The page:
Individuals from diverse backgrounds are under-represented in biomedical and behavioral sciences. While the underpinnings of this are complex, the problem has been perpetuated in no small part due to major limitations in the """"""""pipeline"""""""" of trainees from diverse backgrounds. As a reflection of our commitment to this issue, the Division of Pulmonary and Critical Care Medicine has been running an NHLBI-funded T35 program for under-represented minority students for the past five years. We wish to build on this foundation, and sustain this initiative, through the current R25 mechanism. Our program was developed on the premise that the principal barrier to diversity in science is not a lack of talent, but rather a lack of opportunity. The program was built around an intensive research experience with an individual mentor, complemented by activities important to building communication and networking skills, such as making presentations in journal club or at a closing poster session, as well as seminars that describe issues relevant to career-building in biomedical sciences. To date we have trained 85 students in our program. Of the 63 students in our program eligible for medical or graduate school, 42 (67%) have been accepted. In addition, 2 students were accepted into post-baccalaureate programs and 5 are working full time in research labs. In pursuing funding through this R25 program, we have three principal goals. The first is to provide a high quality scientific experience to students of diverse backgrounds as a means of exposing them to, and persuading them of, the excitement of careers in biomedical sciences. The second goal is to provide students exposure to activities that will enhance their chances for success in biomedical careers, such as organizing material for presentations and seminars on the mentee-mentor relationship. Finally we hope to facilitate development of a network for contacts and information that will help these individuals surmount historical issues of access that have limited entry and success. Through our participation in the prior T25 program, we have demonstrated our commitment to enhancing diversity in the biomedical sciences. We look forward to extending this commitment through the current R25 mechanism.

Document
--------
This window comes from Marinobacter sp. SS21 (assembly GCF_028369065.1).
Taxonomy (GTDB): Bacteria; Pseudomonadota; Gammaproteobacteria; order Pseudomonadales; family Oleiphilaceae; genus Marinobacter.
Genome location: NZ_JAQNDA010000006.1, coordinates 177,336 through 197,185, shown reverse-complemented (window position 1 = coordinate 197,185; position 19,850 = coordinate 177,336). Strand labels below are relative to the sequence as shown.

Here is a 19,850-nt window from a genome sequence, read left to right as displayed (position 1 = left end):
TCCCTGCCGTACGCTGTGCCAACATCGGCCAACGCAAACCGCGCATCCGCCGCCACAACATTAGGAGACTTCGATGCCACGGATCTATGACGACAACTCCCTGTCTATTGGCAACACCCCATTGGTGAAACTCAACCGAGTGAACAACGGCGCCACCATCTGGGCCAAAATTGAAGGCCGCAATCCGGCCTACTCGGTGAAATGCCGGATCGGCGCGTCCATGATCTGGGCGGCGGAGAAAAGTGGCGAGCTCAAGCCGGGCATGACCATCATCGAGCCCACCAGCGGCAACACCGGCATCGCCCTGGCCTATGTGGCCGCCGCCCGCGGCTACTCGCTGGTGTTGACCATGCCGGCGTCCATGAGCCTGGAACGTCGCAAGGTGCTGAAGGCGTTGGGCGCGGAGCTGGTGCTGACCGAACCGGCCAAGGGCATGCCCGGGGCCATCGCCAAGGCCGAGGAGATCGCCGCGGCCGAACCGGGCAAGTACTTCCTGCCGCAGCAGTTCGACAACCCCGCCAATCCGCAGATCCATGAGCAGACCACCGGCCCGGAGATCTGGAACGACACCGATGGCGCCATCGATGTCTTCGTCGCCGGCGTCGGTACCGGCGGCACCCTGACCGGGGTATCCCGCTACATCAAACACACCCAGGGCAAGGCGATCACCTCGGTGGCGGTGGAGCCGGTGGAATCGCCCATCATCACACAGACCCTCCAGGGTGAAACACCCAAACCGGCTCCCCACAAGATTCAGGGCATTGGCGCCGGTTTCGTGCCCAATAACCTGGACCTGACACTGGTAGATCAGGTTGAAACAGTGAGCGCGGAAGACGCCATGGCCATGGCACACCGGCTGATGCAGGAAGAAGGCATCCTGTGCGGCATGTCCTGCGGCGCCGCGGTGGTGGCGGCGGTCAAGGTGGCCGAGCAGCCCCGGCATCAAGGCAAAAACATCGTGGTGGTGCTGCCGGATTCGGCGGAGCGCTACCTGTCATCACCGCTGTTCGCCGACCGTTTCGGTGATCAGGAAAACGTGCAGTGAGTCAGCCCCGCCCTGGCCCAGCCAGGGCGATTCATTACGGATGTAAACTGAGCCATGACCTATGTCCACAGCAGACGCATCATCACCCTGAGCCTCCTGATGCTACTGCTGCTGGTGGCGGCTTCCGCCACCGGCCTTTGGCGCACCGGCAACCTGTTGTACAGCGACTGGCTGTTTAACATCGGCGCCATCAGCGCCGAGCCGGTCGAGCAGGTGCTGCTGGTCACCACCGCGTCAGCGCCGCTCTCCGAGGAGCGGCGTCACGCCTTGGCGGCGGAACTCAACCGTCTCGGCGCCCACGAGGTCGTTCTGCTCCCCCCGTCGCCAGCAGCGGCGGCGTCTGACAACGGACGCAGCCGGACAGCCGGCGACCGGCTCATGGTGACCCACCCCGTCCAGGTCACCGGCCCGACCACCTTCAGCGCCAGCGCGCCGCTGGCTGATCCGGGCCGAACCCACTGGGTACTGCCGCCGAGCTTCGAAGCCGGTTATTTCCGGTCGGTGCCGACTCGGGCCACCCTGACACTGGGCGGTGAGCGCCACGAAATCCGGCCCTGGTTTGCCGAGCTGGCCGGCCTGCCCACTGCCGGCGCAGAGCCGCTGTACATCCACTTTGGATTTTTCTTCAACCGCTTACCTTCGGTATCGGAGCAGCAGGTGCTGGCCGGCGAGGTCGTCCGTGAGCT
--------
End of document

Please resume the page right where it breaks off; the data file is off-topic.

National Institute of Health (NIH)
National Heart, Lung, and Blood Institute (NHLBI)
Education Projects (R25)
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Special Emphasis Panel (ZHL1-CSR-B (F1))
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Rothgeb, Ann E
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Johns Hopkins University
Internal Medicine/Medicine
Schools of Medicine
United States
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